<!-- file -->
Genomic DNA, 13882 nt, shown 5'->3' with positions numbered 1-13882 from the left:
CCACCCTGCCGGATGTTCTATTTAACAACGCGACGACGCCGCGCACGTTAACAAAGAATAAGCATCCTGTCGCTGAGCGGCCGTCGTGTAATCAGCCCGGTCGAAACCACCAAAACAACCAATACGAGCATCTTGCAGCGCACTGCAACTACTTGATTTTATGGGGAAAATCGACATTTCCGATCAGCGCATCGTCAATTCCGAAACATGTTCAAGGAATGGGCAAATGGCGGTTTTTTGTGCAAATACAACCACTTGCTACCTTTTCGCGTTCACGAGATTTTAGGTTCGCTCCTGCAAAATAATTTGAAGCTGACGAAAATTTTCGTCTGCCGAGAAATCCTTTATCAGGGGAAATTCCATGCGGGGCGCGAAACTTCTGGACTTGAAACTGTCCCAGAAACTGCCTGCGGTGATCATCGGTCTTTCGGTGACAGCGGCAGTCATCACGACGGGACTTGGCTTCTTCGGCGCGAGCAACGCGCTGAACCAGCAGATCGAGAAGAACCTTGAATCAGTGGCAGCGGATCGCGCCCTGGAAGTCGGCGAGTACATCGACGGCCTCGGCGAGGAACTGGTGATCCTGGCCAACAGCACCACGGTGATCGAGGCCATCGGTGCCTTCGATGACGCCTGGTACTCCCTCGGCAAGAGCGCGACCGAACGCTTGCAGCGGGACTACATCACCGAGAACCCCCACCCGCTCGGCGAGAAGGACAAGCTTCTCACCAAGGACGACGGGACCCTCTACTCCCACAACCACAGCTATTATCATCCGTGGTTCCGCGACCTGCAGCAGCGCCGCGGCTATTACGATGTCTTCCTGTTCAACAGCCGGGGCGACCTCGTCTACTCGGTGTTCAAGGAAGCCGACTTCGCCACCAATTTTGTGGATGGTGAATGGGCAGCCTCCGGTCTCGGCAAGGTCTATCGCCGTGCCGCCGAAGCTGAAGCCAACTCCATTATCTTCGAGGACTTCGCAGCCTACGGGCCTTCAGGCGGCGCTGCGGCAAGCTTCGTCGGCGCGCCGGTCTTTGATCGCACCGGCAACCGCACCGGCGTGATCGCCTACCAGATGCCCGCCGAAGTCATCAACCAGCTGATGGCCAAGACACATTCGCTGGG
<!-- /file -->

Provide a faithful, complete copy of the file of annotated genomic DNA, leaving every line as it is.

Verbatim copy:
Genomic DNA, 13882 nt, shown 5'->3' with positions numbered 1-13882 from the left:
CCACCCTGCCGGATGTTCTATTTAACAACGCGACGACGCCGCGCACGTTAACAAAGAATAAGCATCCTGTCGCTGAGCGGCCGTCGTGTAATCAGCCCGGTCGAAACCACCAAAACAACCAATACGAGCATCTTGCAGCGCACTGCAACTACTTGATTTTATGGGGAAAATCGACATTTCCGATCAGCGCATCGTCAATTCCGAAACATGTTCAAGGAATGGGCAAATGGCGGTTTTTTGTGCAAATACAACCACTTGCTACCTTTTCGCGTTCACGAGATTTTAGGTTCGCTCCTGCAAAATAATTTGAAGCTGACGAAAATTTTCGTCTGCCGAGAAATCCTTTATCAGGGGAAATTCCATGCGGGGCGCGAAACTTCTGGACTTGAAACTGTCCCAGAAACTGCCTGCGGTGATCATCGGTCTTTCGGTGACAGCGGCAGTCATCACGACGGGACTTGGCTTCTTCGGCGCGAGCAACGCGCTGAACCAGCAGATCGAGAAGAACCTTGAATCAGTGGCAGCGGATCGCGCCCTGGAAGTCGGCGAGTACATCGACGGCCTCGGCGAGGAACTGGTGATCCTGGCCAACAGCACCACGGTGATCGAGGCCATCGGTGCCTTCGATGACGCCTGGTACTCCCTCGGCAAGAGCGCGACCGAACGCTTGCAGCGGGACTACATCACCGAGAACCCCCACCCGCTCGGCGAGAAGGACAAGCTTCTCACCAAGGACGACGGGACCCTCTACTCCCACAACCACAGCTATTATCATCCGTGGTTCCGCGACCTGCAGCAGCGCCGCGGCTATTACGATGTCTTCCTGTTCAACAGCCGGGGCGACCTCGTCTACTCGGTGTTCAAGGAAGCCGACTTCGCCACCAATTTTGTGGATGGTGAATGGGCAGCCTCCGGTCTCGGCAAGGTCTATCGCCGTGCCGCCGAAGCTGAAGCCAACTCCATTATCTTCGAGGACTTCGCAGCCTACGGGCCTTCAGGCGGCGCTGCGGCAAGCTTCGTCGGCGCGCCGGTCTTTGATCGCACCGGCAACCGCACCGGCGTGATCGCCTACCAGATGCCCGCCGAAGTCATCAACCAGCTGATGGCCAAGACACATTCGCTGGG